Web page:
I’ve been meaning to do a garden update, but more than anything lately I’ve been thinking about how gardening has helped me and improved my life. Each passing year I grow more in love with the process of planting a seed and watching it grow (or not!). Gardening gives me hope in the dark, bleak days of winter by reading seed catalogs and sketching plans. In early spring it draws us out of the house in thankfulness and a feeling of “deliverance”. We work like our lives depend on it but the reality is, it’s just fun. By summer I’m cursing the weeds and the weather all the while standing in amazement of the lush, jungle of bounty maturing before my eyes. Come late summer and early fall during peak canning and preserving season I’m seriously doubting my sanity. Before I know it we’ve tucked the garden in for winter and we are thanking God for the delicious homegrown food we can enjoy until the process starts over again.
More people would be gardening if they knew just how this hobby would benefit their lives as well. We all have our own motives. Have you ever asked yourself any of the following questions or thought the statements below? If so, you just may need to start a garden of your own…
#1 My grocery budget is out of control. How can I save a bit here and there?
Even the most basic garden will provide fresh produce all summer long. A small garden space is sufficient for lettuce, tomatoes, zucchini, cucumbers, beans, herbs, & flowers. This could easily save a couple hundred dollars each summer. A large garden space makes room for even more of the above and can then be preserved for eating all year long. I haven’t bought salsa, pasta sauce, pizza sauce, or crushed tomatoes in over a year. Buying one pint of each per week at the grocery (of good quality) would likely cost me $500 each year. To see real savings it’s important that the upfront costs of creating the garden beds and plants are kept to a minimum. This can be done by borrowing a rototiller from a friend to break new ground or opting for no-till “lasagna” garden and scavenging for cardboard boxes, compost, manure, leaves, spent straw, etc. Equally important is starting plants from seed instead of buying transplants at the store. A packet of hundreds of lettuce seeds is about $1.50 while one lettuce plant may be $2.00.
#2 I want to buy “clean” food but prices at health food stores are outrageous.
They are outrageous. I get sticker shock looking at the organic produce at the grocery. I could never ever swing that. I really don’t know where that food came from and under what conditions it was grown. Even organic fruit and vegetables grown at factory farm levels are mostly likely heavily doused with approved organic pesticides and herbicides. I’d rather save the $5.00 for a pack of 20 blueberries and plant a few bushes of my own.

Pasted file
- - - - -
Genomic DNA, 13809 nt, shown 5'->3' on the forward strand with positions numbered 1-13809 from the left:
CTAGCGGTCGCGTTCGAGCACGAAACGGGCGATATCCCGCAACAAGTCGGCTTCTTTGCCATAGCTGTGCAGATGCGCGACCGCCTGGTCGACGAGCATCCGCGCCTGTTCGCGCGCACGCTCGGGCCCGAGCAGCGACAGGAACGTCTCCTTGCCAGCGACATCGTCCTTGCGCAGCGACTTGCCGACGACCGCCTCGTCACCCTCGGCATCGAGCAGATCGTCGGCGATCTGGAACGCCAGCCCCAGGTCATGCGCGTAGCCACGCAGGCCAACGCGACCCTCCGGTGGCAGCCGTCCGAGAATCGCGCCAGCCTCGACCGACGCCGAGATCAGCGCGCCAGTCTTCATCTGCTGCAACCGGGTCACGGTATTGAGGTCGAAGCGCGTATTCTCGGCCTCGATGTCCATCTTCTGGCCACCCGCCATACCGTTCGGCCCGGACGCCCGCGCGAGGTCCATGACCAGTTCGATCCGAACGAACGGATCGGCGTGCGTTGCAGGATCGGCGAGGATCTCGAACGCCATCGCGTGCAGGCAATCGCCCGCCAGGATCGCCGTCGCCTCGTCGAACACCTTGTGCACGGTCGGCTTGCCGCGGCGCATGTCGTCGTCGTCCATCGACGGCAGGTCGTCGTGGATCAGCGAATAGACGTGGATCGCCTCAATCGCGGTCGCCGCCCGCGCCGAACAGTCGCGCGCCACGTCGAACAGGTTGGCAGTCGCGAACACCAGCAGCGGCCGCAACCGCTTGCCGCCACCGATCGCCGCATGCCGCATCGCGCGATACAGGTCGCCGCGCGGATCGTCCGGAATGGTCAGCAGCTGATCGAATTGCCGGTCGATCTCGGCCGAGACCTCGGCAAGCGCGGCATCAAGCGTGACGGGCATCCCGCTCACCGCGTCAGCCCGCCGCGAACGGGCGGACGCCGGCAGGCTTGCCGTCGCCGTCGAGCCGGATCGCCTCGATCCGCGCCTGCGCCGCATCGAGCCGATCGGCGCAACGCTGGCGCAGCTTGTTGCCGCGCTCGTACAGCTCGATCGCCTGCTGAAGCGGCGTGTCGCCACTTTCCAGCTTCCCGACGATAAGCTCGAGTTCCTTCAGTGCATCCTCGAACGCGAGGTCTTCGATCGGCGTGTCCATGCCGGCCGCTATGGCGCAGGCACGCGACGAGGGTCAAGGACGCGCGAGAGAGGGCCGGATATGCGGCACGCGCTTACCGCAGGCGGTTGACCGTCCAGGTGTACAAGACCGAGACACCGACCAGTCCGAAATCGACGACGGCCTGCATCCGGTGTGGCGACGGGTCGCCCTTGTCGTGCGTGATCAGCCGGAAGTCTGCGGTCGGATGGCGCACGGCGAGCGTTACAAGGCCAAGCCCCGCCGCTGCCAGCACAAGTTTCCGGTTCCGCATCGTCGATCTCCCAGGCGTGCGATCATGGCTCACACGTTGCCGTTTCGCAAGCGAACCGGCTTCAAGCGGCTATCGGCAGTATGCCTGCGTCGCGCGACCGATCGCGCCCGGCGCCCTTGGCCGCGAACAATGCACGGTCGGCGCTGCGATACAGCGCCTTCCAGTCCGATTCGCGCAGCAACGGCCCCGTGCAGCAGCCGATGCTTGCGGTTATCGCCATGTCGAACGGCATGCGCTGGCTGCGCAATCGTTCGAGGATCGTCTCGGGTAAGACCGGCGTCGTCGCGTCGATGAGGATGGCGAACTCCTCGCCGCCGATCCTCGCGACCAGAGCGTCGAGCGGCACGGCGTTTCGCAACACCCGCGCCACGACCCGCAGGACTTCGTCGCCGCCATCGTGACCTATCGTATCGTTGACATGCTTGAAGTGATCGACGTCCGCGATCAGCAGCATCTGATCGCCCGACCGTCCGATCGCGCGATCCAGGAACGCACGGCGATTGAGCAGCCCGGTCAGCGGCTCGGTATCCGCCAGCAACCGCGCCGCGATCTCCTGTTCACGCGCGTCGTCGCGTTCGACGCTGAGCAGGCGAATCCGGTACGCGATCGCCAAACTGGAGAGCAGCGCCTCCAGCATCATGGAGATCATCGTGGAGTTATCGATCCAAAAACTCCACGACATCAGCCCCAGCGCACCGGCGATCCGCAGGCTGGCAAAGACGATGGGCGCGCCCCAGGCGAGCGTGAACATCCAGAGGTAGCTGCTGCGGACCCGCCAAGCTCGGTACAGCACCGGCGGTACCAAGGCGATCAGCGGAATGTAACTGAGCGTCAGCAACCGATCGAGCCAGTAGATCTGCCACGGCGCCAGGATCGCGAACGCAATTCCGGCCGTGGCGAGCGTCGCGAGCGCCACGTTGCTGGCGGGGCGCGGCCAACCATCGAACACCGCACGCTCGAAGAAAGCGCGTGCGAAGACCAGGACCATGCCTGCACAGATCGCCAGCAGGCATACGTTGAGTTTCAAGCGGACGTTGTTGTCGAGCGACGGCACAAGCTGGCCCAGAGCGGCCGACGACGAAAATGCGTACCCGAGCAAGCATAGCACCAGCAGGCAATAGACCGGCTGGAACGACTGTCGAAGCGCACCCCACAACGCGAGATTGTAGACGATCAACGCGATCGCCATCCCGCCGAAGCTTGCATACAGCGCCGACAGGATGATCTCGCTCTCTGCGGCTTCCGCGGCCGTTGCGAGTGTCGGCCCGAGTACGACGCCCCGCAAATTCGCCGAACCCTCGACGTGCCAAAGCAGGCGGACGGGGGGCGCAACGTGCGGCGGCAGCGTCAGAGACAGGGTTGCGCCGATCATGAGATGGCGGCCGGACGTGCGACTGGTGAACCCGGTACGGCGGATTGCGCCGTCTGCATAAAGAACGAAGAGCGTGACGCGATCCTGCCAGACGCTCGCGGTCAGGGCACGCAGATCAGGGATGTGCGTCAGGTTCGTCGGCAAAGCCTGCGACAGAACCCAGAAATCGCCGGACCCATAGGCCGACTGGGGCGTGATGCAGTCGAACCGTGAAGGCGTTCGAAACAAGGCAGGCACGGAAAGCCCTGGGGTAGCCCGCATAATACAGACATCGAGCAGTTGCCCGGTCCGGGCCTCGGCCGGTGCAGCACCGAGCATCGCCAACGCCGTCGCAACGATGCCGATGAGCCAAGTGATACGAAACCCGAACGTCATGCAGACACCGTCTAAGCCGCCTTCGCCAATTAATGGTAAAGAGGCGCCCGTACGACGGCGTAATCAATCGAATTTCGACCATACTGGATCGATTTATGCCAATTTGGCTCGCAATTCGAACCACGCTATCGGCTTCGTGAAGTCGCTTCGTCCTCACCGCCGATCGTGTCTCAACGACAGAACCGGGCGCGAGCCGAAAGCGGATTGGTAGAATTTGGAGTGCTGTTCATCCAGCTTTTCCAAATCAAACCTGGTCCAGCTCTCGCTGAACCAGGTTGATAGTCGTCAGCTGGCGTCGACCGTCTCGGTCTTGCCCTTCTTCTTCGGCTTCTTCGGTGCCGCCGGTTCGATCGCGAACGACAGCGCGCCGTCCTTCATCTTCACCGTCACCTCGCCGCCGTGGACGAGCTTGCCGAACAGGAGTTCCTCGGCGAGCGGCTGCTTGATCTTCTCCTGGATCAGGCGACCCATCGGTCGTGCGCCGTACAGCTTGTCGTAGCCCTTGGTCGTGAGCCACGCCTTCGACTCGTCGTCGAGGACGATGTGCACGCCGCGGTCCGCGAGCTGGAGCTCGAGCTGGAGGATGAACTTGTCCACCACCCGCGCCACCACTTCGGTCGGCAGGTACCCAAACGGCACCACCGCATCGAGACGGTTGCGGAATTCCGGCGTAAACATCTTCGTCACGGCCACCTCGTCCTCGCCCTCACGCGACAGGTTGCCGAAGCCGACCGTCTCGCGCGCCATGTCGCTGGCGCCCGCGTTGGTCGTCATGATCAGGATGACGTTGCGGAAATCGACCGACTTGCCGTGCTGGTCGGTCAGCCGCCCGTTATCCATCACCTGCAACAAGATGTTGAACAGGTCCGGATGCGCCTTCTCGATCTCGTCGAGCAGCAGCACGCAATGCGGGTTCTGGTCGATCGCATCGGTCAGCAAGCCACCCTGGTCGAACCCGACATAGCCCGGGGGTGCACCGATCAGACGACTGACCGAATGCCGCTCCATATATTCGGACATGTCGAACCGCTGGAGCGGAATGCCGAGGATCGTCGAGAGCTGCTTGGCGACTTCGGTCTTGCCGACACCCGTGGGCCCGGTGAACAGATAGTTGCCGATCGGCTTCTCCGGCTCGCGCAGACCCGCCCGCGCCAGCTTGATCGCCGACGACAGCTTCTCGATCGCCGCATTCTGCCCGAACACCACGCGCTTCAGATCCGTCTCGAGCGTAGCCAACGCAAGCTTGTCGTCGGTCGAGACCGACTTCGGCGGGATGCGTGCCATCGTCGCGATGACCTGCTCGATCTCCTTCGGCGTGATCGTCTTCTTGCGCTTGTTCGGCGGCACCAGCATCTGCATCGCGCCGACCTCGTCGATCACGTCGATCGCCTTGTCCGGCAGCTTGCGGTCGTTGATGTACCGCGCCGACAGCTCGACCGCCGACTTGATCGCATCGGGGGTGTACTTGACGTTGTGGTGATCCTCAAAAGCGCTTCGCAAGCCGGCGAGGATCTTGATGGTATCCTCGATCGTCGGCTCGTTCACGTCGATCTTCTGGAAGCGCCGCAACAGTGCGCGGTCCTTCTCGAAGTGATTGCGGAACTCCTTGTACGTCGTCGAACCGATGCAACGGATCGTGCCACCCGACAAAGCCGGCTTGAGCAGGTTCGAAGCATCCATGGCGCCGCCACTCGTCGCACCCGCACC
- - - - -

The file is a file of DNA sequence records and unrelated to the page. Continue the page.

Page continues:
#3 These kids are going to eat me out of house and home. Do they ever stop asking for snacks??!!
Some of my children drop the “I’m hungry” comment as often as other children like to say “I’m bored”. They love them some snacks…three a day to be precise. Then we spend mealtime talking about how many more bites they need to eat. So now I stock minimal snacks other than fruit and the occasional bag of chips and peanuts. A garden can be a place of snacking. If they are truly hungry they can run and see what’s growing and munch to their hearts desire on cherry tomatoes, green beans, peas, and berries. It solves hunger AND boredom.
#4 I really need to join the gym and start exercising.
Okay I’ve never said this but I know many other people have. The physical fitness aspect that comes with gardening is just a lucky bi-product for me. Mike calls it Earth’s Gym. A light day of gardening such as planting seeds, weeding, and harvesting involves lots of bending and squatting and arm lifting. A heavy day of gardening like making new beds and slinging mulch gives me the kind of workout with sweat dripping in places I never knew possible. So I can cross that off my to-do list.
#5 I wish my kids would play outside more and spend less time on technology.
My kids love tech time as much as any other children. We do limit it to some degree because they don’t quite know how to not overindulge. Gardening can help. On almost every occasion that I wander off to the garden eventually a child or two or all will follow like a trail. They want to be where we are. This year we got each of them their own raised garden bed that they tend to (or not). Everyone but the baby has taken great care of planting, watering, weeding, and harvesting their beds. I love watching them out there. It’s so healthy for them to see food growing. They take note of the various birds, butterflies, and insects. They are aware of the weather. It helps my kids not get too terribly engrossed in video games (or themselves) and instead feel a part of nature.